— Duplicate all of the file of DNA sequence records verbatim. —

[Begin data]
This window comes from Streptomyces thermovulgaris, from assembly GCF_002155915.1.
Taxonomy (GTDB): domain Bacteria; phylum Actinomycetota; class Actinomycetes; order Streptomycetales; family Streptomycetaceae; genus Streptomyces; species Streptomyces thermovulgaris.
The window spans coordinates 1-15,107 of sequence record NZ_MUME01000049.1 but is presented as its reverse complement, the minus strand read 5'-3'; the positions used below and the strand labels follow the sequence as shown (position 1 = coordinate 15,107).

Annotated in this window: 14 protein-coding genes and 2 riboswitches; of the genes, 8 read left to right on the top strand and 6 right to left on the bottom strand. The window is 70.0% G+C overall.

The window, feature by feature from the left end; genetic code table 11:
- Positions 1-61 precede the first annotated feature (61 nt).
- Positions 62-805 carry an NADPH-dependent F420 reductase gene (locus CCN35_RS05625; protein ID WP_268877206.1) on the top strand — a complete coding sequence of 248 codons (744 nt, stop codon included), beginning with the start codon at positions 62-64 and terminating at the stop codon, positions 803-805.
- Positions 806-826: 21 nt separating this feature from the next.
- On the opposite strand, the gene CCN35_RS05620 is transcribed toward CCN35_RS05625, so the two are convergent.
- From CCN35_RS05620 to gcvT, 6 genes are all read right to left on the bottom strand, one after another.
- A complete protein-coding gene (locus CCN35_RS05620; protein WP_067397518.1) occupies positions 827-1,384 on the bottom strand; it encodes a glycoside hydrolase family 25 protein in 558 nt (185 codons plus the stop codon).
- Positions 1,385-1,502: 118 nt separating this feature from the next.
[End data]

This window comes from Streptomyces thermovulgaris, from assembly GCF_002155915.1.
Taxonomy (GTDB): domain Bacteria; phylum Actinomycetota; class Actinomycetes; order Streptomycetales; family Streptomycetaceae; genus Streptomyces; species Streptomyces thermovulgaris.
The window spans coordinates 1-15,107 of sequence record NZ_MUME01000049.1 but is presented as its reverse complement, the minus strand read 5'-3'; the positions used below and the strand labels follow the sequence as shown (position 1 = coordinate 15,107).

Annotated in this window: 14 protein-coding genes and 2 riboswitches; of the genes, 8 read left to right on the top strand and 6 right to left on the bottom strand. The window is 70.0% G+C overall.

The window, feature by feature from the left end; genetic code table 11:
- Positions 1-61 precede the first annotated feature (61 nt).
- Positions 62-805 carry an NADPH-dependent F420 reductase gene (locus CCN35_RS05625; protein ID WP_268877206.1) on the top strand — a complete coding sequence of 248 codons (744 nt, stop codon included), beginning with the start codon at positions 62-64 and terminating at the stop codon, positions 803-805.
- Positions 806-826: 21 nt separating this feature from the next.
- On the opposite strand, the gene CCN35_RS05620 is transcribed toward CCN35_RS05625, so the two are convergent.
- From CCN35_RS05620 to gcvT, 6 genes are all read right to left on the bottom strand, one after another.
- A complete protein-coding gene (locus CCN35_RS05620; protein WP_067397518.1) occupies positions 827-1,384 on the bottom strand; it encodes a glycoside hydrolase family 25 protein in 558 nt (185 codons plus the stop codon).
- Positions 1,385-1,502: 118 nt separating this feature from the next.